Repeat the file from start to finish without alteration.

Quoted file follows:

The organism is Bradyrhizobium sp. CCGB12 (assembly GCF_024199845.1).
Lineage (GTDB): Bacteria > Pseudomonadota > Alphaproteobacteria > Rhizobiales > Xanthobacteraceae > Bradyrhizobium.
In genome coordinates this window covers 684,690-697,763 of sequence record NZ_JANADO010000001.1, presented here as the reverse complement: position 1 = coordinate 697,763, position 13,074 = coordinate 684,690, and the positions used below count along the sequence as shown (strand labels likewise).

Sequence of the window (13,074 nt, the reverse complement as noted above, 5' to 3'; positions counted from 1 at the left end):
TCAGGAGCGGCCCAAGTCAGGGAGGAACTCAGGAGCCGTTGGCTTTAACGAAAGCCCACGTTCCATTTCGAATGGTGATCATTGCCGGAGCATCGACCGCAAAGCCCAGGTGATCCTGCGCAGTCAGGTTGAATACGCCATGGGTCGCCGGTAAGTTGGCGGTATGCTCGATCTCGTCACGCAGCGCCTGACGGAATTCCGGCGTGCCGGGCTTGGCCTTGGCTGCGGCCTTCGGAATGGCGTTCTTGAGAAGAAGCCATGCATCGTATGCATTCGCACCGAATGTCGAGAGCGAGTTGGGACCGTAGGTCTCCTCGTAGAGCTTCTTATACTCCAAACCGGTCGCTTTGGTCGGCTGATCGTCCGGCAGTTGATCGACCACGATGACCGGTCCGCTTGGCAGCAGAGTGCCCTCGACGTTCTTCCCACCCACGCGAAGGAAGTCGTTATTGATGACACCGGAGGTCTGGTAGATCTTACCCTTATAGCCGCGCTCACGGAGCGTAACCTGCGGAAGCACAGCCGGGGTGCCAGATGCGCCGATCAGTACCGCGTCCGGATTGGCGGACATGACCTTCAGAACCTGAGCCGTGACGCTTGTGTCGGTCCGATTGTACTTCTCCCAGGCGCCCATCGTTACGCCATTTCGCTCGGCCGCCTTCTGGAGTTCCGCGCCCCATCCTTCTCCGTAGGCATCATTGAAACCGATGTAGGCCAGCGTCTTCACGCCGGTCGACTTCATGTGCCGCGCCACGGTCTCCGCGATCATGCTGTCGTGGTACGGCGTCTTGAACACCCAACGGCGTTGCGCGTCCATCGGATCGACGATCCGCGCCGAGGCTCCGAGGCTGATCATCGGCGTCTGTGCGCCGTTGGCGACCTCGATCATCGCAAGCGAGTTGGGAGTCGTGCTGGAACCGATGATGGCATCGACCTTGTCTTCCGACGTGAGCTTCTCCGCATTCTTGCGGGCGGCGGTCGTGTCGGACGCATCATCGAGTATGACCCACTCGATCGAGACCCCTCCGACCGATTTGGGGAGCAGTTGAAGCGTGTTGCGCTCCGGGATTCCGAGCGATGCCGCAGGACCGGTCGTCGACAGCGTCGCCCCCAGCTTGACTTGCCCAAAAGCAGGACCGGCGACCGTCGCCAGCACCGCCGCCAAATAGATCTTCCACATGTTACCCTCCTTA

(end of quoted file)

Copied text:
The organism is Bradyrhizobium sp. CCGB12 (assembly GCF_024199845.1).
Lineage (GTDB): Bacteria > Pseudomonadota > Alphaproteobacteria > Rhizobiales > Xanthobacteraceae > Bradyrhizobium.
In genome coordinates this window covers 684,690-697,763 of sequence record NZ_JANADO010000001.1, presented here as the reverse complement: position 1 = coordinate 697,763, position 13,074 = coordinate 684,690, and the positions used below count along the sequence as shown (strand labels likewise).

Sequence of the window (13,074 nt, the reverse complement as noted above, 5' to 3'; positions counted from 1 at the left end):
TCAGGAGCGGCCCAAGTCAGGGAGGAACTCAGGAGCCGTTGGCTTTAACGAAAGCCCACGTTCCATTTCGAATGGTGATCATTGCCGGAGCATCGACCGCAAAGCCCAGGTGATCCTGCGCAGTCAGGTTGAATACGCCATGGGTCGCCGGTAAGTTGGCGGTATGCTCGATCTCGTCACGCAGCGCCTGACGGAATTCCGGCGTGCCGGGCTTGGCCTTGGCTGCGGCCTTCGGAATGGCGTTCTTGAGAAGAAGCCATGCATCGTATGCATTCGCACCGAATGTCGAGAGCGAGTTGGGACCGTAGGTCTCCTCGTAGAGCTTCTTATACTCCAAACCGGTCGCTTTGGTCGGCTGATCGTCCGGCAGTTGATCGACCACGATGACCGGTCCGCTTGGCAGCAGAGTGCCCTCGACGTTCTTCCCACCCACGCGAAGGAAGTCGTTATTGATGACACCGGAGGTCTGGTAGATCTTACCCTTATAGCCGCGCTCACGGAGCGTAACCTGCGGAAGCACAGCCGGGGTGCCAGATGCGCCGATCAGTACCGCGTCCGGATTGGCGGACATGACCTTCAGAACCTGAGCCGTGACGCTTGTGTCGGTCCGATTGTACTTCTCCCAGGCGCCCATCGTTACGCCATTTCGCTCGGCCGCCTTCTGGAGTTCCGCGCCCCATCCTTCTCCGTAGGCATCATTGAAACCGATGTAGGCCAGCGTCTTCACGCCGGTCGACTTCATGTGCCGCGCCACGGTCTCCGCGATCATGCTGTCGTGGTACGGCGTCTTGAACACCCAACGGCGTTGCGCGTCCATCGGATCGACGATCCGCGCCGAGGCTCCGAGGCTGATCATCGGCGTCTGTGCGCCGTTGGCGACCTCGATCATCGCAAGCGAGTTGGGAGTCGTGCTGGAACCGATGATGGCATCGACCTTGTCTTCCGACGTGAGCTTCTCCGCATTCTTGCGGGCGGCGGTCGTGTCGGACGCATCATCGAGTATGACCCACTCGATCGAGACCCCTCCGACCGATTTGGGGAGCAGTTGAAGCGTGTTGCGCTCCGGGATTCCGAGCGATGCCGCAGGACCGGTCGTCGACAGCGTCGCCCCCAGCTTGACTTGCCCAAAAGCAGGACCGGCGACCGTCGCCAGCACCGCCGCCAAATAGATCTTCCACATGTTACCCTCCTTA